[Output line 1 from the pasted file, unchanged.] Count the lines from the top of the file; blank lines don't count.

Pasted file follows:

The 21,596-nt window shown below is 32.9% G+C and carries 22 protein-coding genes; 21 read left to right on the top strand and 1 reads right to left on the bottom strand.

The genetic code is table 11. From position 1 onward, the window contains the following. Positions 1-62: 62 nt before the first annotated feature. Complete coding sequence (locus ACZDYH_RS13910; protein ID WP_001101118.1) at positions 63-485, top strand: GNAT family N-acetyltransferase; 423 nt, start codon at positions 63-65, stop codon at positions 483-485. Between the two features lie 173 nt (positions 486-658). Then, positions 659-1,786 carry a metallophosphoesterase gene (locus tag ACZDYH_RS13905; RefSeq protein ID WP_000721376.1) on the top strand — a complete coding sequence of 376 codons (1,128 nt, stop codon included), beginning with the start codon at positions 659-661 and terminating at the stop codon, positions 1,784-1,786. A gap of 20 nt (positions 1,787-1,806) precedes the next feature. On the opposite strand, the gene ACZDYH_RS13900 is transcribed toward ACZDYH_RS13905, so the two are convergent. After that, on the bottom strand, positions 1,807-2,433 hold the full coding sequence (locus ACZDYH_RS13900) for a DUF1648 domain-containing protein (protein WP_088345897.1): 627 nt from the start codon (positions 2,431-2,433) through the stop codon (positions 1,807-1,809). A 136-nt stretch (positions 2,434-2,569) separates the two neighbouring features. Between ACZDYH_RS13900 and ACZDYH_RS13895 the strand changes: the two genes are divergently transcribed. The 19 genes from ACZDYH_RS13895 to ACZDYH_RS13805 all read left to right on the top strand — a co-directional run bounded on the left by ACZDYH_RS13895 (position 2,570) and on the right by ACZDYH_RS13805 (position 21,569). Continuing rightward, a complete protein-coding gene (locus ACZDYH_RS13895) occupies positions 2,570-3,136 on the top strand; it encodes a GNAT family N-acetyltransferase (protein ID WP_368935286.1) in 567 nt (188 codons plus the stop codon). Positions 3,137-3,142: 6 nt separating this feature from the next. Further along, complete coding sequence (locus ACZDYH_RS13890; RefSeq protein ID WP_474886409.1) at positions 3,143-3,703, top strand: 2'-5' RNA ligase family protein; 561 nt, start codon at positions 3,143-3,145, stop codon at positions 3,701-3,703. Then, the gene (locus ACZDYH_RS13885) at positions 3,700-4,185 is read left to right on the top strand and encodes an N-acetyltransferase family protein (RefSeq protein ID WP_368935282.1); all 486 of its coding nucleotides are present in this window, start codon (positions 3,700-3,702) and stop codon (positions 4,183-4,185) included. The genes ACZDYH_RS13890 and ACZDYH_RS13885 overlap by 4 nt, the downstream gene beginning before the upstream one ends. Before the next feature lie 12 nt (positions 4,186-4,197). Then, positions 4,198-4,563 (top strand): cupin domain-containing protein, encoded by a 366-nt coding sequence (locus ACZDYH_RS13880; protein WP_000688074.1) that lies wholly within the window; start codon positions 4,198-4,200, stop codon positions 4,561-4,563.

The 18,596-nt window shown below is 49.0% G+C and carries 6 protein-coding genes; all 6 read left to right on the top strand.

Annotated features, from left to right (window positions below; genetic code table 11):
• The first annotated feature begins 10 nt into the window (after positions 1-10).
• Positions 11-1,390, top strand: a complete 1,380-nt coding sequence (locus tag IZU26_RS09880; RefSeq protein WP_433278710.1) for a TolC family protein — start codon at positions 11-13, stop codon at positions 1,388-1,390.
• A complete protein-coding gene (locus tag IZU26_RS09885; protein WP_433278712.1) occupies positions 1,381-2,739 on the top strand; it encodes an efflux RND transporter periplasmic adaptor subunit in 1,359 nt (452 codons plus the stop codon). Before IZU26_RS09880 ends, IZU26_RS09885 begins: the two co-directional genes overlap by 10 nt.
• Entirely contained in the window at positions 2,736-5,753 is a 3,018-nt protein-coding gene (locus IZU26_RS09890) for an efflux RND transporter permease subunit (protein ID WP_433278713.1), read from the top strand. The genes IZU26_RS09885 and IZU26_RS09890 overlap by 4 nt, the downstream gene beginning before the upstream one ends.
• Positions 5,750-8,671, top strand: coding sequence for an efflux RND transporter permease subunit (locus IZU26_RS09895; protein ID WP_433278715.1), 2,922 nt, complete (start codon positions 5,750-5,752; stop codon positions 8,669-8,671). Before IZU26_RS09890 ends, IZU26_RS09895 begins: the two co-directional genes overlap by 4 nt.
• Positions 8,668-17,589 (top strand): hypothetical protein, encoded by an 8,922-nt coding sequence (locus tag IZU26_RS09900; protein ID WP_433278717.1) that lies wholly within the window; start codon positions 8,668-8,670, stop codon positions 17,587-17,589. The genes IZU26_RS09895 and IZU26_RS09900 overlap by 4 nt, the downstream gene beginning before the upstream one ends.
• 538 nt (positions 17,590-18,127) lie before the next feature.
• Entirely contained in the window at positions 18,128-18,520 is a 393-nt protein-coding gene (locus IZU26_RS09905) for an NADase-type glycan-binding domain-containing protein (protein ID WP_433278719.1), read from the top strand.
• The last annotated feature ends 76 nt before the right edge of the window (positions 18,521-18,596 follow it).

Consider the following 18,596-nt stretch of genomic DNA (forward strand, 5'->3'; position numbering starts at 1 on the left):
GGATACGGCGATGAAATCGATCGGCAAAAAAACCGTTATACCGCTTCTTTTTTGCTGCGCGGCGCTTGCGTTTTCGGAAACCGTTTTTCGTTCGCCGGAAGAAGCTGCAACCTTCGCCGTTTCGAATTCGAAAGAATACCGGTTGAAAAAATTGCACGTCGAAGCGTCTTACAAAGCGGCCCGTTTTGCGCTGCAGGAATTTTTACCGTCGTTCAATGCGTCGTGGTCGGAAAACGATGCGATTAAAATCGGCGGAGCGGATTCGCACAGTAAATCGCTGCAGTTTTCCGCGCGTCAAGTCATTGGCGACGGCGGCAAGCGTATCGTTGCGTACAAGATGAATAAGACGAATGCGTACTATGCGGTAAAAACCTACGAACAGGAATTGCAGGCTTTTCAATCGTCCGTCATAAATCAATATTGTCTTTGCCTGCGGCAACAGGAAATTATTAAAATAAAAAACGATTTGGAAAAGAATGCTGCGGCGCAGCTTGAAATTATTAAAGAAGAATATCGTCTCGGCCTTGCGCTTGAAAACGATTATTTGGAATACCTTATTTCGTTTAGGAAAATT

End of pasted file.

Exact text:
The 21,596-nt window shown below is 32.9% G+C and carries 22 protein-coding genes; 21 read left to right on the top strand and 1 reads right to left on the bottom strand.